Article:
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Pork belly is one of the most versatile and adaptable proteins to put on your grill. Whether you want to go long and make bacon, roll it into a porchetta, or cut into chunks to seal the ends, pork belly is an amazing palette to build on.
Because of its unique fat-to-meat ratio and its flat, even shape, you can use BBQ Pork Belly for many different dishes. One of my all-time favorite ways to prepare smoked pork belly is by slicing it into large silver dollar-sized chunks that can be formed into succulent, juicy spikes.
Smoked pork belly for burnt ends.
While pork belly traditionally doesn't take as long as larger grilling projects like pork breast or pork shoulders, it can take anywhere from 6 to 8 hours. This is especially true if you're looking for that melt-in-the-mouth texture that meat can achieve when it hits 200°F.indoor temperature.
By slicing the pork belly before smoking, you increase the surface area of the seared ends and decrease the overall size of each piece. This creates a crispy, crunchy crust with a rich, velvety grilled interior that melts in your mouth.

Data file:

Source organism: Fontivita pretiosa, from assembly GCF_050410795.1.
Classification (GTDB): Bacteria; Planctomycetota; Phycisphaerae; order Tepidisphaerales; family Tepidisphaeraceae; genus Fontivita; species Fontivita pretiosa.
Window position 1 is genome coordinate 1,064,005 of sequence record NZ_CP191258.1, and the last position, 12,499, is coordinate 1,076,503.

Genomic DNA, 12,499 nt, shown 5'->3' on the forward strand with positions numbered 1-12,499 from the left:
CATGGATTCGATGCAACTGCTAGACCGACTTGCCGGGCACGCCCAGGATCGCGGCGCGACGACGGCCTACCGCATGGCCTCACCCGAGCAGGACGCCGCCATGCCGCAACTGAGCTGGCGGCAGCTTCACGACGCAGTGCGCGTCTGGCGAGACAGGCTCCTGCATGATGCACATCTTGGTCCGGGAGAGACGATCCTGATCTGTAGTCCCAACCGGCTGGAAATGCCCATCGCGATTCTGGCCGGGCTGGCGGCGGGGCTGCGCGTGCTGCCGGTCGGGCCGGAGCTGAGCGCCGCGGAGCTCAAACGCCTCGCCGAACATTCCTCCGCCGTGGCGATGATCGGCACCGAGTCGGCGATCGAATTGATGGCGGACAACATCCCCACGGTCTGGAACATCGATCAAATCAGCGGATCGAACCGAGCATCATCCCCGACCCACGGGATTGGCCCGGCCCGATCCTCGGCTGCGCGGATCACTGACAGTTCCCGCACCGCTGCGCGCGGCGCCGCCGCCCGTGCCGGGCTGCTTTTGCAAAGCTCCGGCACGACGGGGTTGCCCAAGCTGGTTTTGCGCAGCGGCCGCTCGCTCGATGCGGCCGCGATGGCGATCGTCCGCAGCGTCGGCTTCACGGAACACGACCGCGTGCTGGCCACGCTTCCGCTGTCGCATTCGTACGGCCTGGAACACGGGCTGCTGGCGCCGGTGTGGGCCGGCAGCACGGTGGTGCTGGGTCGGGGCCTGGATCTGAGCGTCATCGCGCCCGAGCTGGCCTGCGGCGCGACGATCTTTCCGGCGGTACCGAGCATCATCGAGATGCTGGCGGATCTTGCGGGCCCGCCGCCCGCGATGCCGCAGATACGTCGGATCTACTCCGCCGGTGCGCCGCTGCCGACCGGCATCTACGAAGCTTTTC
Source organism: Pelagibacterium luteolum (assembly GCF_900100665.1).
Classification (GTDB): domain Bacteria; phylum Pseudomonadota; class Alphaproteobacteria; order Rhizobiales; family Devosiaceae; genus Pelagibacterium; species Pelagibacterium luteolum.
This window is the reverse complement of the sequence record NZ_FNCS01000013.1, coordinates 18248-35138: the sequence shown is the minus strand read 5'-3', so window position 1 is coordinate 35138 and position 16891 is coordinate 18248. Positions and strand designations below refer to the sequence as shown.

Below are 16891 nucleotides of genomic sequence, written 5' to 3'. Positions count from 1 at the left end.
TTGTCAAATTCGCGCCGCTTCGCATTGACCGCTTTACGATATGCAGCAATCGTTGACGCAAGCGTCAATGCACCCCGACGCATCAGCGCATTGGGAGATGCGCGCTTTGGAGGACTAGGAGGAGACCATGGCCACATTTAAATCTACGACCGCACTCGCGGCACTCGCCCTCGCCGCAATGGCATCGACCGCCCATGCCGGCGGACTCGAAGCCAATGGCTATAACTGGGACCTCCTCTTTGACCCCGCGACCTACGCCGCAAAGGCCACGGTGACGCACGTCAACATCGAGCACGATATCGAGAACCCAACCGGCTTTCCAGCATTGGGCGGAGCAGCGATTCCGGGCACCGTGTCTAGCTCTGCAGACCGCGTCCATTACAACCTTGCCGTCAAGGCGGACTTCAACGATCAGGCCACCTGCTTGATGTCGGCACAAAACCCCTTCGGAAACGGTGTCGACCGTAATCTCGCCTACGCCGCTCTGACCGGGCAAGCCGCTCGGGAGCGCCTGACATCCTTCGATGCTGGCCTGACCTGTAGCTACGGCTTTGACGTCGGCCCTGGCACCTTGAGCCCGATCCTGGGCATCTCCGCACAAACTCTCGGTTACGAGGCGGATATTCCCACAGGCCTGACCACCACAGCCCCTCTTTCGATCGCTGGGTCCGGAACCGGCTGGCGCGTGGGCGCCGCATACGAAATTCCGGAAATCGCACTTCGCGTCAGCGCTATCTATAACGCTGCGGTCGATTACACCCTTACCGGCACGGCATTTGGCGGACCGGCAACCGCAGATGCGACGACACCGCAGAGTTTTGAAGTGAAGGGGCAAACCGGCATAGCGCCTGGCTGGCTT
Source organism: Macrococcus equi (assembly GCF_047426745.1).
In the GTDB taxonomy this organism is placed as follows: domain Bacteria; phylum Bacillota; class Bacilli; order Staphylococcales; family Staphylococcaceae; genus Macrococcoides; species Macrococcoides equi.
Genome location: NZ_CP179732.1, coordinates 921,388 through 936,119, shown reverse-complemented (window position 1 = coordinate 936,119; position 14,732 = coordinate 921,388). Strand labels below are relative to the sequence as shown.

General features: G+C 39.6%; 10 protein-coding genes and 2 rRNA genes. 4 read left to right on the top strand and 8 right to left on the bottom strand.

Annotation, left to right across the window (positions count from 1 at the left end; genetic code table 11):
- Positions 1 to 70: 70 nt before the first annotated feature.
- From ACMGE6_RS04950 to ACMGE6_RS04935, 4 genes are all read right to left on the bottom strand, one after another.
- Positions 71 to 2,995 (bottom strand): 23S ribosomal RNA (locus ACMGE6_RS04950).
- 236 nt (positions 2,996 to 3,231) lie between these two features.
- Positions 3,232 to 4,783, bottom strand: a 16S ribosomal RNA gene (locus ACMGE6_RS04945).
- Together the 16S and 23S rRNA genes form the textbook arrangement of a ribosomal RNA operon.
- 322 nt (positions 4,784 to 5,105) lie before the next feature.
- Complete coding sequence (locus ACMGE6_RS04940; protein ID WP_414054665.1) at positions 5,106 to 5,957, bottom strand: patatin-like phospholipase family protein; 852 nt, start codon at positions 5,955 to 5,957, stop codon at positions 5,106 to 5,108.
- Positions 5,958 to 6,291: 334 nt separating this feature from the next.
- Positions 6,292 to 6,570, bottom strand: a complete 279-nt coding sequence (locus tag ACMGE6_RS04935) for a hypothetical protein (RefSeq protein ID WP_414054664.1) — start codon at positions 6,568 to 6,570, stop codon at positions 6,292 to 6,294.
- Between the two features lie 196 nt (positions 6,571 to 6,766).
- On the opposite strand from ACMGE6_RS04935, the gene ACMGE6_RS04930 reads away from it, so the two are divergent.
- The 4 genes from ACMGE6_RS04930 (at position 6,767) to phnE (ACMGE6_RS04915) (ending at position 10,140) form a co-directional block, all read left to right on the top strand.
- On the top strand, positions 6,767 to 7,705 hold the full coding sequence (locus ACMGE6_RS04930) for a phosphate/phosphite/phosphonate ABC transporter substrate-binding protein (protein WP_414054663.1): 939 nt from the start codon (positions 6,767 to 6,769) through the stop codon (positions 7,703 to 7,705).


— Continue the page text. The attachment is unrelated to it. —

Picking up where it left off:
The magic grill temperature.
In general, the goal of grilling is to turn larger, tougher cuts of meat, such as ribs, pork shoulder, bacon, or brisket, into grilled-flavored masterpieces. While opinions differ as to the best way to achieve this, there is general agreement as to what temperature meat begins to relax and become incredibly tender on the grill.
At just over 200°F, even the toughest fibers in meat begin to break down and relax into a delicious barbecue, and while getting to that temperature usually takes longer than you might think, it's almost always worth it.
By cutting the pork belly into larger chunks in this recipe, you can cut the total cooking time down to a manageable 4 to 5 hours. Temperature control is important and goodmeat thermometerIt will make our work much easier. Just be careful not to open the well too often, as this can significantly increase the cooking time due to temperature spikes and dips.
dry scrub vs. dip? Why not have both!
When it comes to delicious backyard grills, there is often a debate about dry marinades versus wet marinades or sauce-based barbecues. While both styles have advantages, seared pork belly ends can benefit greatly from a combined grill approach.
Starting with a simple dry rub, you can create a spectacular, crispy, crunchy, delicious "dish". Once the pork belly has spent some time creating a really nice barbecue exterior, you can add sauce to deepen the flavor and add moisture. This works well with many pork processes, from ribs to pork shoulder, even grilling whole pork usually involves some sort of cleaning process.
Korean Smoked Pork Belly Tacos FTW!
The seared ends are perfect for so many different dishes, I like to serve them plain as a BBQ canapé with a dollop of KC BBQ sauce or as classic baked beans with the seared ends, but one of my favorite ways to use them is as a topping on tacos , smoked pork belly.